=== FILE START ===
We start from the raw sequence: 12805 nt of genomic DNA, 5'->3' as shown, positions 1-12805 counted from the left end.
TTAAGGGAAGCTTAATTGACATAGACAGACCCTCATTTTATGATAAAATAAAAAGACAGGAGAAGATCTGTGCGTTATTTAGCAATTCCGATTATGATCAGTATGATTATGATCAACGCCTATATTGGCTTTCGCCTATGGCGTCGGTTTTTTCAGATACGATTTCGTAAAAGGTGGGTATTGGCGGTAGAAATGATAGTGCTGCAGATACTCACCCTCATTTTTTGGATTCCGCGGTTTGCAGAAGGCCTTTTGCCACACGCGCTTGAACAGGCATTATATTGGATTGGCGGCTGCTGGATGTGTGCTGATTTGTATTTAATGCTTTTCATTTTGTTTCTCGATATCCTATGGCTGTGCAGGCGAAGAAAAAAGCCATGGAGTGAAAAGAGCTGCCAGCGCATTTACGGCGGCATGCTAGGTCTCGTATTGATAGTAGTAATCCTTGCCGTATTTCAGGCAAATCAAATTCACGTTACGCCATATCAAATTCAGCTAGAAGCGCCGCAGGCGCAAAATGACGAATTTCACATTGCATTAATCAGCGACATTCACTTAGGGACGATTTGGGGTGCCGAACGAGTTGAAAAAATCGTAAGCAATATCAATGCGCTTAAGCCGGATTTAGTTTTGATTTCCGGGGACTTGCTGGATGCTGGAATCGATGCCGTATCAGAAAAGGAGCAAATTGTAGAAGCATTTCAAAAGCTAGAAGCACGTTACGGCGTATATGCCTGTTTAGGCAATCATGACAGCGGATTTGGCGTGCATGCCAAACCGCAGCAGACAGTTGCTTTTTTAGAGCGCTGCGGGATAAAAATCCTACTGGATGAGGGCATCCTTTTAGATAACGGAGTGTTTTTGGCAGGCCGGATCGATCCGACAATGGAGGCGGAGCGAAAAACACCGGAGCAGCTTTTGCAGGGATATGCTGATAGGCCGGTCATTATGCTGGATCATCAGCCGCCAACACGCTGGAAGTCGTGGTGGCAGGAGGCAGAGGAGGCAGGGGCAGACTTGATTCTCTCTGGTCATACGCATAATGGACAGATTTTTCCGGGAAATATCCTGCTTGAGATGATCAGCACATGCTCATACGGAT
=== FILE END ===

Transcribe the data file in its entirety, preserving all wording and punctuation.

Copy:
We start from the raw sequence: 12805 nt of genomic DNA, 5'->3' as shown, positions 1-12805 counted from the left end.
TTAAGGGAAGCTTAATTGACATAGACAGACCCTCATTTTATGATAAAATAAAAAGACAGGAGAAGATCTGTGCGTTATTTAGCAATTCCGATTATGATCAGTATGATTATGATCAACGCCTATATTGGCTTTCGCCTATGGCGTCGGTTTTTTCAGATACGATTTCGTAAAAGGTGGGTATTGGCGGTAGAAATGATAGTGCTGCAGATACTCACCCTCATTTTTTGGATTCCGCGGTTTGCAGAAGGCCTTTTGCCACACGCGCTTGAACAGGCATTATATTGGATTGGCGGCTGCTGGATGTGTGCTGATTTGTATTTAATGCTTTTCATTTTGTTTCTCGATATCCTATGGCTGTGCAGGCGAAGAAAAAAGCCATGGAGTGAAAAGAGCTGCCAGCGCATTTACGGCGGCATGCTAGGTCTCGTATTGATAGTAGTAATCCTTGCCGTATTTCAGGCAAATCAAATTCACGTTACGCCATATCAAATTCAGCTAGAAGCGCCGCAGGCGCAAAATGACGAATTTCACATTGCATTAATCAGCGACATTCACTTAGGGACGATTTGGGGTGCCGAACGAGTTGAAAAAATCGTAAGCAATATCAATGCGCTTAAGCCGGATTTAGTTTTGATTTCCGGGGACTTGCTGGATGCTGGAATCGATGCCGTATCAGAAAAGGAGCAAATTGTAGAAGCATTTCAAAAGCTAGAAGCACGTTACGGCGTATATGCCTGTTTAGGCAATCATGACAGCGGATTTGGCGTGCATGCCAAACCGCAGCAGACAGTTGCTTTTTTAGAGCGCTGCGGGATAAAAATCCTACTGGATGAGGGCATCCTTTTAGATAACGGAGTGTTTTTGGCAGGCCGGATCGATCCGACAATGGAGGCGGAGCGAAAAACACCGGAGCAGCTTTTGCAGGGATATGCTGATAGGCCGGTCATTATGCTGGATCATCAGCCGCCAACACGCTGGAAGTCGTGGTGGCAGGAGGCAGAGGAGGCAGGGGCAGACTTGATTCTCTCTGGTCATACGCATAATGGACAGATTTTTCCGGGAAATATCCTGCTTGAGATGATCAGCACATGCTCATACGGAT